Gehazi, consumed by greed that so often trips us up, perhaps had seen all the glorious gifts which Naaman had offered Elisha, and experienced surprise and disappointment when the prophet refused payment, especially from one who was considered a foe of Israel. One might also assume that, if Elisha was paid, Gehazi would receive a portion. So as Naaman and his retinue drove away, Gehazi, stung at the thought of such possessions leaving forever, determined to get his share.

So Gehazi followed after Naaman. And when Naaman saw him running after him, he lighted down from the chariot to meet him, and said, Is all well? — 2 Kings 5:21

See here that Naaman gets down from his chariot. This was his way to showing respect to Elisha through respect to Elisha’s servant. Naaman is overcome with awe for God, and wishes to do all he can to please. So should we be upon Christian rebirth, eager to show fear and love to the God who set us free. Unfortunately, Naaman’s eagerness also led him to naively falling into Gehazi’s lies. Even so should young Christians take care that they do not fall into the traps the Adversary lays for them.

And he said, All is well. My master hath sent me, saying, Behold, even now there be come to me from mount Ephraim two young men of the sons of the prophets: give them, I pray thee, a talent of silver, and two changes of garments. And Naaman said, Be content, take two talents. And he urged him, and bound two talents of silver in two bags, with two changes of garments, and laid them upon two of his servants; and they bare them before him. And when he came to the tower, he took them from their hand, and bestowed them in the house: and he let the men go, and they departed. — 2 Kings 5:22-24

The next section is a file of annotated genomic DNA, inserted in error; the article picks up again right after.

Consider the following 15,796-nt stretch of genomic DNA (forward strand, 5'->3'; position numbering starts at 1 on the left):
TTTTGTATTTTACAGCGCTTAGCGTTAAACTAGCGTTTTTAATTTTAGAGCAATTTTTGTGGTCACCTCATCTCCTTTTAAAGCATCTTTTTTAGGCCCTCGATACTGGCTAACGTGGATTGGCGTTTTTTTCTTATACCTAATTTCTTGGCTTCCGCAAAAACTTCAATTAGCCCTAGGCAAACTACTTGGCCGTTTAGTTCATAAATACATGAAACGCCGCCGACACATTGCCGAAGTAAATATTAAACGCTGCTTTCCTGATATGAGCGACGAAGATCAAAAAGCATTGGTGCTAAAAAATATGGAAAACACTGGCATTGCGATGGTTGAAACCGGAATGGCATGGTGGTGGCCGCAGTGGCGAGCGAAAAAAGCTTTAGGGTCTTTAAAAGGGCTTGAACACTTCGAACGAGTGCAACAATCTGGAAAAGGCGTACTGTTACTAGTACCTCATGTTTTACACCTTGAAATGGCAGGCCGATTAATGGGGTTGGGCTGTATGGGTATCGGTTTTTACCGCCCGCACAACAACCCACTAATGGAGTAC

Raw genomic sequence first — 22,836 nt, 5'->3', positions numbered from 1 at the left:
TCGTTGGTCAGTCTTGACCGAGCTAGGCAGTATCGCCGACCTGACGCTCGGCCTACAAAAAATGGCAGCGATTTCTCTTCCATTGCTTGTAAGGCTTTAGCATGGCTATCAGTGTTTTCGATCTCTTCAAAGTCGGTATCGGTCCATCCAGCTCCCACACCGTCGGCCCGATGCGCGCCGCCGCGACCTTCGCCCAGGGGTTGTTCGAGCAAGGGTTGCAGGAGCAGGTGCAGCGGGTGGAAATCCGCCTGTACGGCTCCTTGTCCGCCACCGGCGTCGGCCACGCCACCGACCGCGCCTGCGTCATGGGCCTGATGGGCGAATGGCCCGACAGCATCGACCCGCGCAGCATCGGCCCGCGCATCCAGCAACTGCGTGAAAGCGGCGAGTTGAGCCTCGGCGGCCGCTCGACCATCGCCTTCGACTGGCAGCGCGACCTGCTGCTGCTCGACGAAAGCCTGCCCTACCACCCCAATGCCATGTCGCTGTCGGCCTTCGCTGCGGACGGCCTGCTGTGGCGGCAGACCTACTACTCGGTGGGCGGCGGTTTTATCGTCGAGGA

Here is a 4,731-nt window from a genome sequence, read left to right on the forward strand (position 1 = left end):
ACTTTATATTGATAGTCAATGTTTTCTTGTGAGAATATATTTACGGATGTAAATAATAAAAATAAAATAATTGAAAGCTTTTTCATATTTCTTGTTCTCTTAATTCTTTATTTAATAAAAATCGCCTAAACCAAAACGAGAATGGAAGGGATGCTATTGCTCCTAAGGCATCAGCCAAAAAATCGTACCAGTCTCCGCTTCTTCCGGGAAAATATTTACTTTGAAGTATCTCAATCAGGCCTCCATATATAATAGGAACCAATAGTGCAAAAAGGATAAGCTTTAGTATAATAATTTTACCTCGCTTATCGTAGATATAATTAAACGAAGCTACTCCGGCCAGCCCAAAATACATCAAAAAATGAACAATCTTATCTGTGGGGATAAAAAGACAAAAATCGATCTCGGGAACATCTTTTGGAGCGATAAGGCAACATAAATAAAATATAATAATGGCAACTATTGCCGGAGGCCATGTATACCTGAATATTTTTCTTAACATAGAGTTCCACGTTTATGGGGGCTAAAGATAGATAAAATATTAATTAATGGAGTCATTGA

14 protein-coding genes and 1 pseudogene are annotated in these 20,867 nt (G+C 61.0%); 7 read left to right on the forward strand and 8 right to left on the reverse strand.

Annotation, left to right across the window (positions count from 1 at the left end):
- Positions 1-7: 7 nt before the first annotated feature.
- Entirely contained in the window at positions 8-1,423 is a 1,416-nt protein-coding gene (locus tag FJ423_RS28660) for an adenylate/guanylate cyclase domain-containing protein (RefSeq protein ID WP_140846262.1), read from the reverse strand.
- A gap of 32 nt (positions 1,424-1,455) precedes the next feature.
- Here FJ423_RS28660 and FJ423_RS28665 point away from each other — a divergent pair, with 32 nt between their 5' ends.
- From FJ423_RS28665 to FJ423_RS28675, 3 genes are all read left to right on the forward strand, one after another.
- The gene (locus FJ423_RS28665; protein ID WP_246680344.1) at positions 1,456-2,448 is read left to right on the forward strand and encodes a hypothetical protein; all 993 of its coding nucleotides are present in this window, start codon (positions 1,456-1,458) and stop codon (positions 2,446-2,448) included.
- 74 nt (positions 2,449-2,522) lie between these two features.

Gehazi’s theft is strikingly similar to the trespass of Achan in the days of Joshua (Joshua 7). Achan went against the mandates of God in taking loot, and so also is Gehazi going against God in taking payment for something the Lord intended to give for free. Even Gehazi knows that what he is doing is wrong, for he hides them in the house, intending to keep his transgression from Elisha’s knowledge.

But he went in, and stood before his master. And Elisha said unto him, Whence comest thou, Gehazi? And he said, Thy servant went no whither.  And he said unto him, Went not mine heart with thee, when the man turned again from his chariot to meet thee? Is it a time to receive money, and to receive garments, and oliveyards, and vineyards, and sheep, and oxen, and menservants, and maidservants? The leprosy therefore of Naaman shall cleave unto thee, and unto thy seed for ever. And he went out from his presence a leper as white as snow. — 2 Kings 5:25-27

Remember the comparison made earlier to Naaman and the seeking sinner, to Elisha and the written Word of God, and to Gehazi and the preacher or minister who delivers the message of deliverance. Gehazi sought to make profit from saving Naaman from his affliction, just as preachers of the Gospel all too often seek profit from spreading God’s news of salvation (2 Corinthians 2:17). Now, Naaman, the outlander Syrian, travels home with joy, health, and gratitude to God, while Gehazi finds himself burdened with the very same disease from which Naaman had been released.

Thus, the sinner who seeks salvation will rejoice when freed from his burden; but the minister who leads him to God and seeks material recompense for it is burdened with the same affliction of sin from which the convert has found relief.